The owner of FC Chelsea Roman Abramovich has long intended to build a new home stadium for the club and a year ago received a building permit, signed by the mayor of London. "I am sure that this new stadium will become a pearl in the sports crown of London and attract visitors and football fans from all over the world," said the head of the city, Sadik Khan, commenting on this decision.
The capacity of the arena will be 60,000 people, and investments initially estimated at £ 500,000 are likely to exceed £ 1 billion (the stadium may become the most expensive in Europe).
Nevertheless, the billionaire had to face an unexpected problem - to build a new Stamford Bridge can prevent the British family, whose house is located in close proximity to the sports facility. The Krostveit family lives in this cottage for about 50 years, and it is so close to the stadium that, according to the BBC, they could play football right from the doorstep of their house.
The family, consisting of two adults and two children, sued, indicating that one of the walls of the arena would cast a shadow on their house, because of which there would be little light. They also believe that the erection of the facility will have "unacceptable and harmful" impact on this area. In May, the Krostwaites obtained from the High Court of London a ban that would threaten the construction of the arena.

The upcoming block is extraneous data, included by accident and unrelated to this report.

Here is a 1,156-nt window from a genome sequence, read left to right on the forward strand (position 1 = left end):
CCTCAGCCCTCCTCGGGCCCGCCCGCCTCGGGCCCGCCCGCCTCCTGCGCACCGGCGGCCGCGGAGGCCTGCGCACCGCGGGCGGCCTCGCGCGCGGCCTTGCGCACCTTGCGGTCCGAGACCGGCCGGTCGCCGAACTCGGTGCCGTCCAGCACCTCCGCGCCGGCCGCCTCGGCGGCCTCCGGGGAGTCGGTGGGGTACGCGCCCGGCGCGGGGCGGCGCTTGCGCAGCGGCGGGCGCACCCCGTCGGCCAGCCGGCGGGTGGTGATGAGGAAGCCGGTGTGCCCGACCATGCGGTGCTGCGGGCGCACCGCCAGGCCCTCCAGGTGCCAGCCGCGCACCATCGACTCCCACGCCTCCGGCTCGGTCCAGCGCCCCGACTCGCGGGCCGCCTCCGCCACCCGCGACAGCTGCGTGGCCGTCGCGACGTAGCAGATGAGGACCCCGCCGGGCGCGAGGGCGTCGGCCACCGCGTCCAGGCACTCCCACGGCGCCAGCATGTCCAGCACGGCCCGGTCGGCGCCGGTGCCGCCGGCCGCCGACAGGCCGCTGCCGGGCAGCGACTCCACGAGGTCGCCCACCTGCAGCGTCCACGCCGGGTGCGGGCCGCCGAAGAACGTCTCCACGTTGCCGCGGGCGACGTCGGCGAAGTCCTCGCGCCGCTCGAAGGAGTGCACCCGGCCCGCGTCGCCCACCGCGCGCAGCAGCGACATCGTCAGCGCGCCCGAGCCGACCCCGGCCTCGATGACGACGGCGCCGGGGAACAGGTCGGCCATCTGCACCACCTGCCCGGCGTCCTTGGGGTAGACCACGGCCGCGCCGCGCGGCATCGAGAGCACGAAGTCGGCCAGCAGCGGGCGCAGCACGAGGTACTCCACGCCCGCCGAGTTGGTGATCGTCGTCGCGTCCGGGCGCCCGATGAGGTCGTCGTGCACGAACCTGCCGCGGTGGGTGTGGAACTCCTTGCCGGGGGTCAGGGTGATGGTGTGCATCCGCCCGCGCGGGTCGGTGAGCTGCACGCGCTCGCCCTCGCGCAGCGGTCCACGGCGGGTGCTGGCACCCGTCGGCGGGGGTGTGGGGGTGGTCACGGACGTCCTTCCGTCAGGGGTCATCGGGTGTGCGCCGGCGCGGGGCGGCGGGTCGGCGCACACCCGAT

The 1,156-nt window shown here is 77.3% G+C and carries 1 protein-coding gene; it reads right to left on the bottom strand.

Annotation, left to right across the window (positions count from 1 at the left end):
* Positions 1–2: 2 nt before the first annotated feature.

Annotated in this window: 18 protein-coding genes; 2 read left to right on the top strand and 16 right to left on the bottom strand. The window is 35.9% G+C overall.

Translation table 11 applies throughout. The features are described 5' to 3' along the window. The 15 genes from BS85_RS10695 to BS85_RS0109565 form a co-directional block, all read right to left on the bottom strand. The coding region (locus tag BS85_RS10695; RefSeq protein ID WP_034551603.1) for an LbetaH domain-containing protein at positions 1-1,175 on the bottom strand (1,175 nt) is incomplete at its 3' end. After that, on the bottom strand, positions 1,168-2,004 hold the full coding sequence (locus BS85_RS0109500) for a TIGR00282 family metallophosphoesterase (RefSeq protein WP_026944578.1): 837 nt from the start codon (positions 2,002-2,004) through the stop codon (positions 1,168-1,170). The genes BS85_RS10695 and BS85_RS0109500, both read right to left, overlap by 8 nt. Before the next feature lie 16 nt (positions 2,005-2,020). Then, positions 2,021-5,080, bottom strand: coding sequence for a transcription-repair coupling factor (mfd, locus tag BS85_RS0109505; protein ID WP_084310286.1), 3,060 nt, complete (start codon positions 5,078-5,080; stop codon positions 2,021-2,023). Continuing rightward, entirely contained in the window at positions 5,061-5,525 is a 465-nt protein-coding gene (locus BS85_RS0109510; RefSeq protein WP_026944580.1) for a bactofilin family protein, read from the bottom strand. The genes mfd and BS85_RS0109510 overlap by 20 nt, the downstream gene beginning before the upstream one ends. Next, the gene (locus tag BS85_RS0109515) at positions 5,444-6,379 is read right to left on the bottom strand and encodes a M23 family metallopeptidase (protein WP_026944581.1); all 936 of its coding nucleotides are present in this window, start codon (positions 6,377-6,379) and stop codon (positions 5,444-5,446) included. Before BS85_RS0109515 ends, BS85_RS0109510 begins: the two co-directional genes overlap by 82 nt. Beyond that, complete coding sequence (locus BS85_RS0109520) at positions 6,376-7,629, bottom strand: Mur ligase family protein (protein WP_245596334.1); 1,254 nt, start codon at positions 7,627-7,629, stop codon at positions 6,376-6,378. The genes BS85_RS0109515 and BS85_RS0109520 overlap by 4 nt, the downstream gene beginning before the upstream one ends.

The BBC indicates that the house is located in the expensive part of West London, and a similar facility on the same street last year was sold for £ 1.18 million. According to The Sun, the family requires the FC to compensate £ 20 million.
The club, in turn, claims that they conducted public consultations with local residents (about 13,000 people) and secured 97.5% of them, and also compensated those homeowners who initially opposed the construction of the stadium.
Chelsea also claims that the new stadium will improve the level of "economic, social and cultural services" they provide, in particular, they plan educational programs for £ 6 million, and £ 7 million will be spent on improving local infrastructure.
The final point in this dispute has not yet been raised, but Chelsea have already informed the city council of Hammersmith and Fulham that work will not continue until there is a risk that the court will side with their opponents. The meeting of the council took place on January 15, and the state body decided to support the football club, which in fact makes the Supreme Court's prohibition void, Evening Standard points out. Local authorities rent the land next to Stamford Bridge, and then rent it to the club. This means that Krostwaite will be able to receive compensation, but will not be able to prevent the construction of the stadium.